Well, I received my GMC Envoy XUV about two weeks ago. So is it everything I thought it was when I first saw the Ebay listing? Two words… not exactly.
Ask you may recall, I wrote a post about my purchase of this SUV a while back including the fact that I did nothing but badmouth this particular line of GM SUV’s. However, I wanted a truck that will serve as my replacement to the UDMobile Chevy Van that I use to tow my bass boat and the LeMons proven Corvair Race Car. I could have chosen an extended cab or crew cab pickup, or a full size SUV, but I wanted something just a little different.
I decided to look for one of the following three vehicles because they seem to have lost their value rapidly in the market place, and include the first generation Avalanche (with the cladding!), an AWD Astro or GMC Safari Van, or the extended versions of the Trailblazer Clones (The Trailblazer, Envoy, or the Isuzu Ascender). The engine choices varied as well, with either a 4.8 or 5.3L V-8 for the Avalanche, the venerable 4.3L HO V-6 in the Astro and Safari, or the 4.2L Atlas Inline 6 for the Clones.
At the time I started looking for the proper replacement vehicle, this Envoy XUV popped up, from a large Texas on-line retailer, showing only 46,000 miles, for a little over $12,000. It was just about perfect with a base trim line, no leather, and only 2WD. The XUV combined the features of an SUV and Pickup, though not all that well. It was even more of a compromise than the Avalanche, with a relatively small cargo compartment, and limited access. The public ignored this vehicle when it was on sale, and was only produced for two years.
Ahhh, but we love oddball vehicles, and with the combination of low price, and low mileage, I bought it. Take a look at the images I’ve included, and you will begin to see my attraction for this oddity. The rear tailgate is a real throwback to the station wagons of old, as it can be open like a door, or drop down like a pickup truck. The window lowers into the gate as well. However, there is a second window that is also electrically operated, and is located between the rear seat, and the cargo compartment (neat!). But what makes this truck unique is the sliding roof, which opened up the cargo compartment. This idea is not new at all, and was actually introduced in the 60’s with the Studebaker Wagonaire. However, the GMC is actually weather tight, unlike the Studebaker.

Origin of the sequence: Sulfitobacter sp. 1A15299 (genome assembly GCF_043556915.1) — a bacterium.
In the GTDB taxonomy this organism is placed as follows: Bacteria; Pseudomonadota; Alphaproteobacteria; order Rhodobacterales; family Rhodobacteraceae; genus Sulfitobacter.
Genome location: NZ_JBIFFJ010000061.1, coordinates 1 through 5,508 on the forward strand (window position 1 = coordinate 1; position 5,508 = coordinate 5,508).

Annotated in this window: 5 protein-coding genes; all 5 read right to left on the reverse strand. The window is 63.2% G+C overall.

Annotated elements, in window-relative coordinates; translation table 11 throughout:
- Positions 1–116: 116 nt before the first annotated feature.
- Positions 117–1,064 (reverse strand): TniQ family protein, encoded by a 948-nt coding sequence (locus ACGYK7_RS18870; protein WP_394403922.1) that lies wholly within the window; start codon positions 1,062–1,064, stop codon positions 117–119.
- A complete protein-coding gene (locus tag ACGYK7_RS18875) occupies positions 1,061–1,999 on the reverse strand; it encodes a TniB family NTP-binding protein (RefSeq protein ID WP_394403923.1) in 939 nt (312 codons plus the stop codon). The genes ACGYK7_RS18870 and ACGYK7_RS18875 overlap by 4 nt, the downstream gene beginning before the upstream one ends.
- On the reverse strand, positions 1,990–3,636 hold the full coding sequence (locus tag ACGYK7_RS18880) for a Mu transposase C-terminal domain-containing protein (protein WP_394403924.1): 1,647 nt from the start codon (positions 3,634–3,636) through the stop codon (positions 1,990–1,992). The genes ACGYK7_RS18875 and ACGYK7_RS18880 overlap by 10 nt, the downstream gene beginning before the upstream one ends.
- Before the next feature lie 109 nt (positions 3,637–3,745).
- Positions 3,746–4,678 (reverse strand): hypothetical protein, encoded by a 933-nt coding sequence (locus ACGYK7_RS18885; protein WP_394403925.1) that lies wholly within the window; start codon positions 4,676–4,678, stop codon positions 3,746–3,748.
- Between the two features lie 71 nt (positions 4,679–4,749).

The flaws are many, and are inherent in the design of these GM vehicles. The ride is just as nauseating as I remember with ride motions that would make anyone sea sick. The interior furnishings would make a Hyundai or Kia seem luxurious, with mismatched plastics, and cheap switchgear. The plastic trim on the exterior was also substandard, with the running boards, roof trim, and bumper protectors becoming discolored. But what the hell do you want for twelve grand? They will be taken care of in the future, as will the tacky chrome clad wheels.
The XUV was projected to sell at a rate of 30,000 units per year, but only 12,000 were produced, and were discontinued in March of 2005. So did I make a big mistake in buying this oddity, or do you think it will ever be coveted like the last GM Wagons (like the last Roadmaster)? Discuss and comment.
Wagionaire Image courtesy of Studebakerdriversclub.com